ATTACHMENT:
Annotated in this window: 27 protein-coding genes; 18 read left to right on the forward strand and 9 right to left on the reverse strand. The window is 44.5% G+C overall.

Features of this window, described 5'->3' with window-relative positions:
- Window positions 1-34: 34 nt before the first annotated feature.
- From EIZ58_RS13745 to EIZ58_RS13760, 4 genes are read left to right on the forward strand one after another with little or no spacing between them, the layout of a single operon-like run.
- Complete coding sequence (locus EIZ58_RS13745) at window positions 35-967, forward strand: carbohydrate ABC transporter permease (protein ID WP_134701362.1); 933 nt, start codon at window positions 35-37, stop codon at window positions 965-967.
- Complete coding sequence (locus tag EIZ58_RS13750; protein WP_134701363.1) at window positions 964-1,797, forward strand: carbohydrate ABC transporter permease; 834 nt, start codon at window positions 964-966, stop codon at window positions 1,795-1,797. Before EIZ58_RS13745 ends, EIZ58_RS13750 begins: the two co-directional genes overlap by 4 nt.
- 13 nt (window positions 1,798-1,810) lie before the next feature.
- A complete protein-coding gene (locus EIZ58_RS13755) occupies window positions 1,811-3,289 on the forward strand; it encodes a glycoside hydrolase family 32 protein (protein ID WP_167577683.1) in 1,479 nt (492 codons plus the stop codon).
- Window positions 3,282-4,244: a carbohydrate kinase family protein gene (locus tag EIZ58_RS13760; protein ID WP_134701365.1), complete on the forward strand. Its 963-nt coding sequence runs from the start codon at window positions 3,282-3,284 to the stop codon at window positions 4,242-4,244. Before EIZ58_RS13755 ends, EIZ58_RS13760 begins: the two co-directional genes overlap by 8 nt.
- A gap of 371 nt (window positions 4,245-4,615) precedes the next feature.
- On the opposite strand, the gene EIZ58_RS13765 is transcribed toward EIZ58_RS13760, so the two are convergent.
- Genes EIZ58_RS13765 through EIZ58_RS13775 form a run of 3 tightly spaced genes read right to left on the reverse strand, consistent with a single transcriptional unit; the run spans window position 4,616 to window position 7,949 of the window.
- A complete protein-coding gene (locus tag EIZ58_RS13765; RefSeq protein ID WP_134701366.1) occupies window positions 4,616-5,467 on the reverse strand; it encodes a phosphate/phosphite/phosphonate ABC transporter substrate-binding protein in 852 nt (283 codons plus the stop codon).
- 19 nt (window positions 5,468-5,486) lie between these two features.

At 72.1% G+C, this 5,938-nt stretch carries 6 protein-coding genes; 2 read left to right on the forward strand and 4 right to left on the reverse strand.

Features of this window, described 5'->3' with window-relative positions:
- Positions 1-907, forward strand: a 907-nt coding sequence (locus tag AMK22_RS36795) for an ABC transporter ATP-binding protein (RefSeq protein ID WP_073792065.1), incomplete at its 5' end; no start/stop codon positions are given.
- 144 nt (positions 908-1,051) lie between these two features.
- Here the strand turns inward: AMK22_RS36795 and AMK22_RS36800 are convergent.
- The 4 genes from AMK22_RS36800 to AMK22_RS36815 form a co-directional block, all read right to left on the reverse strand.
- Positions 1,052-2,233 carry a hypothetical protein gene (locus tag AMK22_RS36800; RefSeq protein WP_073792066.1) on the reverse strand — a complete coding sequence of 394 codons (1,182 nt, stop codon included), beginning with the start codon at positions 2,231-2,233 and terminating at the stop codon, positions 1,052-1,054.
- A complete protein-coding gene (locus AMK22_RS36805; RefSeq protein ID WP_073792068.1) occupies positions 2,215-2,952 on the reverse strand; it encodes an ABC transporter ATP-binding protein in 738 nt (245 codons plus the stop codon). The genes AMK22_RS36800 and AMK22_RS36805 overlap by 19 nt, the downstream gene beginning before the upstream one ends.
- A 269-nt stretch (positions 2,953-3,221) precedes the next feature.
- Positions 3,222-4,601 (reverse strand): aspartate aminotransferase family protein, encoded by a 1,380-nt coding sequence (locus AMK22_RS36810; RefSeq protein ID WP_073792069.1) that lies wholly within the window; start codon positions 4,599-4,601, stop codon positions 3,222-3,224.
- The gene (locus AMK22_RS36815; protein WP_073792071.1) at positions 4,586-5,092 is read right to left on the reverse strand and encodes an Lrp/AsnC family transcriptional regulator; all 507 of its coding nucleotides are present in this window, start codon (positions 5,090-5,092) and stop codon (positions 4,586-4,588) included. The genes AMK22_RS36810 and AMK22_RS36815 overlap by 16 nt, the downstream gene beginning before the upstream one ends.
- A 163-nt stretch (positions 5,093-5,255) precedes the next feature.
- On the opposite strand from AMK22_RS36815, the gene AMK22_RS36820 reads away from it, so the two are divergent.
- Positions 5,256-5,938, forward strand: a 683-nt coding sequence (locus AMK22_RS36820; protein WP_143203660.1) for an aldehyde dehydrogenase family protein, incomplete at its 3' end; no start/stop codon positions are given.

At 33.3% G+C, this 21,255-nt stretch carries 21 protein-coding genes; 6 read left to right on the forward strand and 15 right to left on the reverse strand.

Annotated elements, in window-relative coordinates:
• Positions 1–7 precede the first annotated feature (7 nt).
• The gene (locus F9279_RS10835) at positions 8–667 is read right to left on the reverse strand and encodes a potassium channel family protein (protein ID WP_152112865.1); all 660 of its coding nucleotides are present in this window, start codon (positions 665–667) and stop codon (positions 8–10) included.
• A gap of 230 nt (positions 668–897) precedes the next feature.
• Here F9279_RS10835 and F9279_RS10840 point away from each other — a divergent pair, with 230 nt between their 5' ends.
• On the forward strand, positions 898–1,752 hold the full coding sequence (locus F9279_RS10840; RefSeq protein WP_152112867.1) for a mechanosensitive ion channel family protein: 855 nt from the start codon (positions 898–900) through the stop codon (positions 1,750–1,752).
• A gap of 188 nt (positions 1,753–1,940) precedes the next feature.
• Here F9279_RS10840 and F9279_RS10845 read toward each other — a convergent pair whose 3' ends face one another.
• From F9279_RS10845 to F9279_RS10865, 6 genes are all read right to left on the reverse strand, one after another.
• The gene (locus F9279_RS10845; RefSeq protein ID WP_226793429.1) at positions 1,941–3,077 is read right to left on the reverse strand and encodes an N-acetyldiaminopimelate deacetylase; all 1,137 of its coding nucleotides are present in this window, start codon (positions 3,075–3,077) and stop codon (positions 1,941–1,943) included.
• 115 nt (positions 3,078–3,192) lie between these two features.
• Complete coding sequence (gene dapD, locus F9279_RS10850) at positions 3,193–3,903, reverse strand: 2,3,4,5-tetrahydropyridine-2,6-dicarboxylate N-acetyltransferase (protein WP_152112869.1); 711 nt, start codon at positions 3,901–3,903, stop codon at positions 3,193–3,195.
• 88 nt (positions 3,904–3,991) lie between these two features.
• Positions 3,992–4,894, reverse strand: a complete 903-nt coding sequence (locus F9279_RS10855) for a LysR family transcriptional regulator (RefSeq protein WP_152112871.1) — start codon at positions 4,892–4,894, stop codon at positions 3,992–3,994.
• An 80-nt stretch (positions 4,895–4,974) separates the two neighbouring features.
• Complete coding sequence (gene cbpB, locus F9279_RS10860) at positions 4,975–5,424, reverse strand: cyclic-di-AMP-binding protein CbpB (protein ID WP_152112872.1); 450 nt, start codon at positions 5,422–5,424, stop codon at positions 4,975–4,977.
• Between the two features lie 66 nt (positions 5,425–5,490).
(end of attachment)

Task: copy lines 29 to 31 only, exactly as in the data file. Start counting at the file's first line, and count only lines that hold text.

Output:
At 33.3% G+C, this 21,255-nt stretch carries 21 protein-coding genes; 6 read left to right on the forward strand and 15 right to left on the reverse strand.

Annotated elements, in window-relative coordinates:
• Positions 1–7 precede the first annotated feature (7 nt).